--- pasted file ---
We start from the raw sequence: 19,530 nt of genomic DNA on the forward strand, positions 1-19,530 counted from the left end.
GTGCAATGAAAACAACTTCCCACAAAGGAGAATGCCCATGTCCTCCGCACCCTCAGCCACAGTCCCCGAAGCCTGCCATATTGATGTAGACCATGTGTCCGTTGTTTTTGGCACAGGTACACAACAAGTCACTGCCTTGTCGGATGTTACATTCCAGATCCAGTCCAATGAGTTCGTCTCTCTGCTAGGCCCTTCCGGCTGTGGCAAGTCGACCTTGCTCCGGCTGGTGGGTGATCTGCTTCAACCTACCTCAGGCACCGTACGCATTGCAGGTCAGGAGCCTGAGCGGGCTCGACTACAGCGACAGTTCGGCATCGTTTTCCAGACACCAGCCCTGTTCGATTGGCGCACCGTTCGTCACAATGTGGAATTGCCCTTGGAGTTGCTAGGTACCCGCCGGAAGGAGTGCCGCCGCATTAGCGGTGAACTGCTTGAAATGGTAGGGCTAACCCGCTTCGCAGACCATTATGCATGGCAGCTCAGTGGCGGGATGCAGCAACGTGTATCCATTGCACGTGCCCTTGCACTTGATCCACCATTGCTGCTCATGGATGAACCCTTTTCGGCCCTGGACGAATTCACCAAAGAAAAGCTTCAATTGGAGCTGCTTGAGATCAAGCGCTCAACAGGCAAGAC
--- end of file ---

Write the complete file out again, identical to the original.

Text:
We start from the raw sequence: 19,530 nt of genomic DNA on the forward strand, positions 1-19,530 counted from the left end.
GTGCAATGAAAACAACTTCCCACAAAGGAGAATGCCCATGTCCTCCGCACCCTCAGCCACAGTCCCCGAAGCCTGCCATATTGATGTAGACCATGTGTCCGTTGTTTTTGGCACAGGTACACAACAAGTCACTGCCTTGTCGGATGTTACATTCCAGATCCAGTCCAATGAGTTCGTCTCTCTGCTAGGCCCTTCCGGCTGTGGCAAGTCGACCTTGCTCCGGCTGGTGGGTGATCTGCTTCAACCTACCTCAGGCACCGTACGCATTGCAGGTCAGGAGCCTGAGCGGGCTCGACTACAGCGACAGTTCGGCATCGTTTTCCAGACACCAGCCCTGTTCGATTGGCGCACCGTTCGTCACAATGTGGAATTGCCCTTGGAGTTGCTAGGTACCCGCCGGAAGGAGTGCCGCCGCATTAGCGGTGAACTGCTTGAAATGGTAGGGCTAACCCGCTTCGCAGACCATTATGCATGGCAGCTCAGTGGCGGGATGCAGCAACGTGTATCCATTGCACGTGCCCTTGCACTTGATCCACCATTGCTGCTCATGGATGAACCCTTTTCGGCCCTGGACGAATTCACCAAAGAAAAGCTTCAATTGGAGCTGCTTGAGATCAAGCGCTCAACAGGCAAGAC